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      Scientifically speaking

      A project based at Cincinnati Children’s Hospital in the US is using virtual reality technology to assess children’s hearing. Dr Hannah Stewart tells us how.

      By: Dr Hannah Stewart | 11 October 2018

      Sitting still in a sound-booth wearing headphones, or looking at some speakers, is a very alien environment for children. By using virtual reality (VR), I hope we can make hearing assessments more enjoyable and relatable. Adding in a visual element, so the children can turn their heads and look at the source of the sounds, is really important in helping us understand how they process auditory information in everyday life. Currently, hearing and vision are looked at separately, but in reality we experience them in tandem. With VR, we’ll be able to examine how children process sound with simple to complex visual scenes and maintain control over every element of their environment.

      Instead of using an expensive and space-intensive speaker ring in an echo-free room (typically costing around $1m), we’re going to trial a $200 VR headset that doesn’t need an external computer to run the software. I’m interested to see if we can get similar results on this cheaper headset, compared to the more expensive and complicated tech set-up options. If so, this could make realistic hearing and listening assessments possible in even the most remote areas.

      At the moment, we’re developing the graphics to be attractive to children. However, using VR as an assessment technique can easily work with adults too. In the near future, we may be able to assess hearing skills in a VR ‘coffee shop’, with the sounds of a milk steamer and other customers chatting, for example, to create a difficult listening environment. This would make results much more applicable to how someone hears in real life, rather than the traditional audiogram of pure tones.

      Since I was a teenager, I’ve worked with children with developmental difficulties and disorders. My specific interest in hearing has developed from my own personal frustration. I’ve experienced listening difficulties in noisy environments my entire life – and I’ve been annoyed by the typical reaction from others when I say that I can’t hear them. Instead of shouting at me, and simplifying what they’ve said, I ask people to turn and look at me so that I can lipread them. However, this request is often met with surprise and misunderstanding.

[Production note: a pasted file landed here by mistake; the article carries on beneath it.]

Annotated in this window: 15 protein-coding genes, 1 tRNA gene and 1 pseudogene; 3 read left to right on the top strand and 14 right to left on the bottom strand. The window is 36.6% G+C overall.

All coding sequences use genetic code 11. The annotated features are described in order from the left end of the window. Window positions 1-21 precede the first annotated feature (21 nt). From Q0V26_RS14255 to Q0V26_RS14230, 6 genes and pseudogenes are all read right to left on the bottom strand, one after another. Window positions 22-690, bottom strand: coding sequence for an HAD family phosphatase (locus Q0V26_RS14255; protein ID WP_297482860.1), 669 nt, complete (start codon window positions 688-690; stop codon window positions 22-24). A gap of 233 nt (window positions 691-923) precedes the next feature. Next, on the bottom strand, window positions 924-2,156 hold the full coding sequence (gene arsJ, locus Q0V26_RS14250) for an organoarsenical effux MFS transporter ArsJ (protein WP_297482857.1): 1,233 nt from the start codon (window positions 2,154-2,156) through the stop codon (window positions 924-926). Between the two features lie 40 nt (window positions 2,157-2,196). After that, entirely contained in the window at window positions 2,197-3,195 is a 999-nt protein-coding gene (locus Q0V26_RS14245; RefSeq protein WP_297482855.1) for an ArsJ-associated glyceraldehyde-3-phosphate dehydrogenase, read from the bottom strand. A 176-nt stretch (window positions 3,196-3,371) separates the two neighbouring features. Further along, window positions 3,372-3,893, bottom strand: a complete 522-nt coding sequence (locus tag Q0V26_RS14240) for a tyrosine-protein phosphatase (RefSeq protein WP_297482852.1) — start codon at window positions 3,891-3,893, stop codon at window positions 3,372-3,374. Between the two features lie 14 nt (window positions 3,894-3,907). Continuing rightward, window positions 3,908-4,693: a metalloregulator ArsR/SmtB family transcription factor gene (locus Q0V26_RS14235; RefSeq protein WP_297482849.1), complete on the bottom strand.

I actually started out with a degree in artificial intelligence (AI) and mathematics but fell for the psychology side of AI. Studying cognition and the brain merged with my love of working with children with developmental difficulties and disorders. I continued my psychology career with a PhD at the University of Nottingham, based at the Medical Research Council Institute of Hearing Research. I then won a grant to visit the Rotman Research Institute in Toronto, Canada for nine months, where I started learning brain-imaging techniques. This led to my current postdoc at Cincinnati Children’s Hospital, where I lead the Magnetic Resonance Imaging (MRI) side of our hearing and listening projects. I’m still surprised that I’ve almost gone full circle back to the ‘tech side’, and I love bringing new techniques into how we explore children’s hearing – through imaging, apps and devices.

      It’s always hard to find start-up funding for a project that explores a new area. Action on Hearing Loss is funding the day-to-day running of our VR project – from recruitment through to testing. The next stage for the project is to finalise the programming so we can get the children in to see how the VR experience compares to the traditional sound-booth experience.

      When you’re working in the field of hearing research, I think it’s really important to get a holistic view of hearing – from assessment to assistive devices to how the ears and brain interact. I also think an understanding of how research, industry and the clinical sides all work is vital, as they’re often very disconnected from each other.

      New technology is rapidly changing hearing research and potential treatments. Traditionally, an audiogram would provide a diagnosis on whether an individual could be helped by hearing aids. However, we now know that audiograms provide an incomplete assessment of hearing and are complemented by more complex tests to provide additional information (such as speech in noise, attention and memory). The use of mobile devices means that a range of appropriate tests can now be run in even the most remote of areas. The development of auditory devices to boost the volume of a listener’s surroundings, and the use of digital technology to reduce background noise and make it easier to listen, mean that hearing aids are no longer the only treatment. While this technology is the most accessible it’s ever been, I believe there’s more change to come that will make hearing assessments better reflect everyday life.

      Find out more

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      Dr Hannah Stewart, from the Cincinnati Children’s Hospital Medical Center, USA
      Dr Hannah Stewart, from the Cincinnati Children’s Hospital Medical Center, USA

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